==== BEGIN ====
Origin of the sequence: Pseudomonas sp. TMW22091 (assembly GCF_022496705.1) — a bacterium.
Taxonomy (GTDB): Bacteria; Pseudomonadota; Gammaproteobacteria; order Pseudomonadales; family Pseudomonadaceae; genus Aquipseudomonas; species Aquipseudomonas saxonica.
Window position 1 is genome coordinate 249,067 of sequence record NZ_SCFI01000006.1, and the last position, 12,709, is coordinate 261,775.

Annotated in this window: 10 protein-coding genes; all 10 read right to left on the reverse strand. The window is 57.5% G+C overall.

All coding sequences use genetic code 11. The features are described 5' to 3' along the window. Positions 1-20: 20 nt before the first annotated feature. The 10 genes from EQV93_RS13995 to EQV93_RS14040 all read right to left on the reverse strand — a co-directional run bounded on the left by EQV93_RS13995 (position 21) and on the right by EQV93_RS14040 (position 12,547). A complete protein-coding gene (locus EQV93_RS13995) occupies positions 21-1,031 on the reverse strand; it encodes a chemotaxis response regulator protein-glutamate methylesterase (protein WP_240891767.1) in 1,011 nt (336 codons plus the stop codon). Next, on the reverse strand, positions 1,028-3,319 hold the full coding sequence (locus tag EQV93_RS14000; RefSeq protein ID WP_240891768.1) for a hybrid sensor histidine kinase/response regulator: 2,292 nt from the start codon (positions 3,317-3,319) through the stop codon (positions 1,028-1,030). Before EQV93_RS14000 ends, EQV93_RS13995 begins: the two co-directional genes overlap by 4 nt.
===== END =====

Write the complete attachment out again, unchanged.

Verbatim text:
Origin of the sequence: Pseudomonas sp. TMW22091 (assembly GCF_022496705.1) — a bacterium.
Taxonomy (GTDB): Bacteria; Pseudomonadota; Gammaproteobacteria; order Pseudomonadales; family Pseudomonadaceae; genus Aquipseudomonas; species Aquipseudomonas saxonica.
Window position 1 is genome coordinate 249,067 of sequence record NZ_SCFI01000006.1, and the last position, 12,709, is coordinate 261,775.

Annotated in this window: 10 protein-coding genes; all 10 read right to left on the reverse strand. The window is 57.5% G+C overall.

All coding sequences use genetic code 11. The features are described 5' to 3' along the window. Positions 1-20: 20 nt before the first annotated feature. The 10 genes from EQV93_RS13995 to EQV93_RS14040 all read right to left on the reverse strand — a co-directional run bounded on the left by EQV93_RS13995 (position 21) and on the right by EQV93_RS14040 (position 12,547). A complete protein-coding gene (locus EQV93_RS13995) occupies positions 21-1,031 on the reverse strand; it encodes a chemotaxis response regulator protein-glutamate methylesterase (protein WP_240891767.1) in 1,011 nt (336 codons plus the stop codon). Next, on the reverse strand, positions 1,028-3,319 hold the full coding sequence (locus tag EQV93_RS14000; RefSeq protein ID WP_240891768.1) for a hybrid sensor histidine kinase/response regulator: 2,292 nt from the start codon (positions 3,317-3,319) through the stop codon (positions 1,028-1,030). Before EQV93_RS14000 ends, EQV93_RS13995 begins: the two co-directional genes overlap by 4 nt.